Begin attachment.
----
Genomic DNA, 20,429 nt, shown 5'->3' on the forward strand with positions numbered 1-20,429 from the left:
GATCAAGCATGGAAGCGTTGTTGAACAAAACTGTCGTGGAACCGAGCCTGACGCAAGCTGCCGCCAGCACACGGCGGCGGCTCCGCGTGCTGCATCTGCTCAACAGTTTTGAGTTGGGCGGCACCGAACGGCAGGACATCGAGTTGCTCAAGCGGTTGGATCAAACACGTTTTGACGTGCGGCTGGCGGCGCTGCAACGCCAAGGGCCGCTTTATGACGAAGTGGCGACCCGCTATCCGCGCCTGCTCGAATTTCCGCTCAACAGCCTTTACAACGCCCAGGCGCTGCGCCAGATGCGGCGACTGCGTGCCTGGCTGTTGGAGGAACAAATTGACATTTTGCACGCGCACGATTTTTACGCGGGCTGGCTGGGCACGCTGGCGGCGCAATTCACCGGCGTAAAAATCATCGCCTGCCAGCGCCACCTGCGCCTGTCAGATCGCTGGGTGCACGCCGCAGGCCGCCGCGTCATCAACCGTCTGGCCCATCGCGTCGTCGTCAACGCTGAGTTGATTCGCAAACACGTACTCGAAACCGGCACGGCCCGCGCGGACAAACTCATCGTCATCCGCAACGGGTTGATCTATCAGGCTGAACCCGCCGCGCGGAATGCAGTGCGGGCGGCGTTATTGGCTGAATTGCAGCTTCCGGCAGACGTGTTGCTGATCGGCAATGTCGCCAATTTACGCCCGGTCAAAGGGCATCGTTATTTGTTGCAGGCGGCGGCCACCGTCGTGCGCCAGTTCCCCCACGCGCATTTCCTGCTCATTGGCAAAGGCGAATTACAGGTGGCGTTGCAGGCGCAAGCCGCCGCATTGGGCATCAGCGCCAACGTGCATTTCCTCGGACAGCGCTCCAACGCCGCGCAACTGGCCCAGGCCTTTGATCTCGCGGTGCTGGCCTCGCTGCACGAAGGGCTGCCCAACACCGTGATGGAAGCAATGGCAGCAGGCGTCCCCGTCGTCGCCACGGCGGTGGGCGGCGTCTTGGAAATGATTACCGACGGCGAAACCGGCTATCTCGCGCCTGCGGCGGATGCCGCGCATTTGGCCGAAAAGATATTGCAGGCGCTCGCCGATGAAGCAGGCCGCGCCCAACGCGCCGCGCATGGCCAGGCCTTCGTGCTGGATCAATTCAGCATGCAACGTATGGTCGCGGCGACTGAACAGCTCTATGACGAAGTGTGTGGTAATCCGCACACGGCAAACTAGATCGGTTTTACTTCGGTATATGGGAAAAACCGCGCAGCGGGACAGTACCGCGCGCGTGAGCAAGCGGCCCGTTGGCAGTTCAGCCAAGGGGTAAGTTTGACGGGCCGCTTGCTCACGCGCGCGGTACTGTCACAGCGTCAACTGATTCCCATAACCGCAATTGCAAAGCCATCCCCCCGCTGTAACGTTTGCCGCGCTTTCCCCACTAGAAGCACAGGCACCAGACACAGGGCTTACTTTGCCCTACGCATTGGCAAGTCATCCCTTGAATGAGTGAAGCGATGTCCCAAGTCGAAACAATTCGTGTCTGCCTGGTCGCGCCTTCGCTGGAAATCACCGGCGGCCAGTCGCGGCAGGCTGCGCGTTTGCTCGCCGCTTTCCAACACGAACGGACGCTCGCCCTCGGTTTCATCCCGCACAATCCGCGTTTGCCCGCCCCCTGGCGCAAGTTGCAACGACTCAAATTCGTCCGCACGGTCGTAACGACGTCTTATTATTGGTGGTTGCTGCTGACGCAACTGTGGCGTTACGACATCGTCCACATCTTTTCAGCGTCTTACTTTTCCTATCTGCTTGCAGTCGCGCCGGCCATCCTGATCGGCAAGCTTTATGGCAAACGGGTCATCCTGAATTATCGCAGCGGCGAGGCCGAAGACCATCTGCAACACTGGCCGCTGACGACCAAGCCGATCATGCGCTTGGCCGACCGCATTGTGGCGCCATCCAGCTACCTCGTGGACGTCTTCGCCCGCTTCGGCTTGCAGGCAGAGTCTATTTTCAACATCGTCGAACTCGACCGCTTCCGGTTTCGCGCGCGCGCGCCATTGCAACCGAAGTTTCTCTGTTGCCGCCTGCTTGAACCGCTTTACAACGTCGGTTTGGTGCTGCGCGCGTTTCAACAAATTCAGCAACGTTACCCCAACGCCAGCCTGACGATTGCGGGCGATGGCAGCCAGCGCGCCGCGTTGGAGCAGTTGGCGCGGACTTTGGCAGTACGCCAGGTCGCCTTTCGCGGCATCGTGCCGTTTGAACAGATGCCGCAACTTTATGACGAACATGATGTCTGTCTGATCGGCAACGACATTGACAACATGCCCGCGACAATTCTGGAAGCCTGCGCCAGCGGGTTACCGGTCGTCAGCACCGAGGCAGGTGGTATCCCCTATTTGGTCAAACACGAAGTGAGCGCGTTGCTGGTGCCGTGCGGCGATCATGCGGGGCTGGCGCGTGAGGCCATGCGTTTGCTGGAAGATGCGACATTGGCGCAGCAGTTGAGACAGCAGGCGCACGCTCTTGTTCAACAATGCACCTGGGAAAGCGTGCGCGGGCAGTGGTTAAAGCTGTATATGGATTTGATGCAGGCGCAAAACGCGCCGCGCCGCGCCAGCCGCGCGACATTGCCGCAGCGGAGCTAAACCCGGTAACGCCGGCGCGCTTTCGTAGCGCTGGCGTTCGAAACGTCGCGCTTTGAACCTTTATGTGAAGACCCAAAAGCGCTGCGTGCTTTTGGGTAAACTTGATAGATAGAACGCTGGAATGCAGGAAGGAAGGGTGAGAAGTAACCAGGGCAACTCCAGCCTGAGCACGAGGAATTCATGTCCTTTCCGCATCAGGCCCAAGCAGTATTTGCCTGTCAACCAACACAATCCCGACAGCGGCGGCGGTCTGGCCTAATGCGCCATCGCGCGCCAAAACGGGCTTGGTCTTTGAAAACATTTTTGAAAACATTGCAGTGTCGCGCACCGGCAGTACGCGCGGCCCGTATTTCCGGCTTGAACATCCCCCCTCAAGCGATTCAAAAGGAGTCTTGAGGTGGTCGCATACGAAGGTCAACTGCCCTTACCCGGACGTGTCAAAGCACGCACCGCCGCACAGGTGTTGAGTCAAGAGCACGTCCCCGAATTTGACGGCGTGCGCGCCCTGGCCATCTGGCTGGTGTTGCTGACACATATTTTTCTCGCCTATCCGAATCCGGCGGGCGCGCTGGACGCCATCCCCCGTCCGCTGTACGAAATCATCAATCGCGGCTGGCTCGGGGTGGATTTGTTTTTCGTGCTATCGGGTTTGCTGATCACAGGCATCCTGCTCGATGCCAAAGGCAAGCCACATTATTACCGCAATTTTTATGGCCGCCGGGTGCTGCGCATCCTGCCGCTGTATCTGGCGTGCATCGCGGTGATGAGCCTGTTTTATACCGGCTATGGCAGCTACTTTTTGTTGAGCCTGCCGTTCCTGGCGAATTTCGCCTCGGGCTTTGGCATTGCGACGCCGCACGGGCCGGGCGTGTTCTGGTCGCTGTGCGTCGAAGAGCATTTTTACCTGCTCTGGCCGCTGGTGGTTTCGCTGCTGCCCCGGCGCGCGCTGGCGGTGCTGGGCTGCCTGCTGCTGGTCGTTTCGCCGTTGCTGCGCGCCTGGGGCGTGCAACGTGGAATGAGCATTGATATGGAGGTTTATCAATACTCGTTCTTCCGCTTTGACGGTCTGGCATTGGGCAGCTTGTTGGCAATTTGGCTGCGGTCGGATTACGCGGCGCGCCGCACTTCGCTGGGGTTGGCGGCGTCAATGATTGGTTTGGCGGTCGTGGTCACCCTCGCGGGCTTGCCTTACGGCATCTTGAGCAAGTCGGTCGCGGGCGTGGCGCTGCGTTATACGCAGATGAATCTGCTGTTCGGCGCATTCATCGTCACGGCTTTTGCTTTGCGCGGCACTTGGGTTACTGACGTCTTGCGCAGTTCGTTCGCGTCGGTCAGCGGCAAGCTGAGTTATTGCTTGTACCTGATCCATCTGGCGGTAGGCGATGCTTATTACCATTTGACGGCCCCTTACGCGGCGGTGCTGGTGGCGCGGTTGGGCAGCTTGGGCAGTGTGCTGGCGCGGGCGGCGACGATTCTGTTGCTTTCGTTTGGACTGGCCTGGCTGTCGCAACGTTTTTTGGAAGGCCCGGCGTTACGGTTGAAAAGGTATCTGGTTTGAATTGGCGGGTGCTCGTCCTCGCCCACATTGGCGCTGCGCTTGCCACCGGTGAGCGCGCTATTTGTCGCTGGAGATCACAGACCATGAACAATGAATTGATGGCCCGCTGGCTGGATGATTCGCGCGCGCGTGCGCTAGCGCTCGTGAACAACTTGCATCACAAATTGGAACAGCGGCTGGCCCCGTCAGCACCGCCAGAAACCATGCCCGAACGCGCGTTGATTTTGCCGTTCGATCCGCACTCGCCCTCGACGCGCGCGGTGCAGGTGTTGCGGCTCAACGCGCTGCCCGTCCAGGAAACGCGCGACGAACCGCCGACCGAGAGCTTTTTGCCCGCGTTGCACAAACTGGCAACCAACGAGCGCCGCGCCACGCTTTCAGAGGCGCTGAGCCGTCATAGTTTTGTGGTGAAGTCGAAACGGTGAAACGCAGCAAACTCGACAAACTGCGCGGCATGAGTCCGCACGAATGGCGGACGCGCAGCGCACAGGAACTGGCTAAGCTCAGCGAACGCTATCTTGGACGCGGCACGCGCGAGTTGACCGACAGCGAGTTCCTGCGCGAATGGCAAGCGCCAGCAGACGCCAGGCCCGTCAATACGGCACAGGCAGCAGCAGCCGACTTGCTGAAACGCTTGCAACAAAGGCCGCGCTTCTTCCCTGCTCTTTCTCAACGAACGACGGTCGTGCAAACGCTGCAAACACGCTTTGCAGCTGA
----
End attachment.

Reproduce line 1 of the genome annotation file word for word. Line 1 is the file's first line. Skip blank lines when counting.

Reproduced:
Genomic DNA, 20,429 nt, shown 5'->3' on the forward strand with positions numbered 1-20,429 from the left: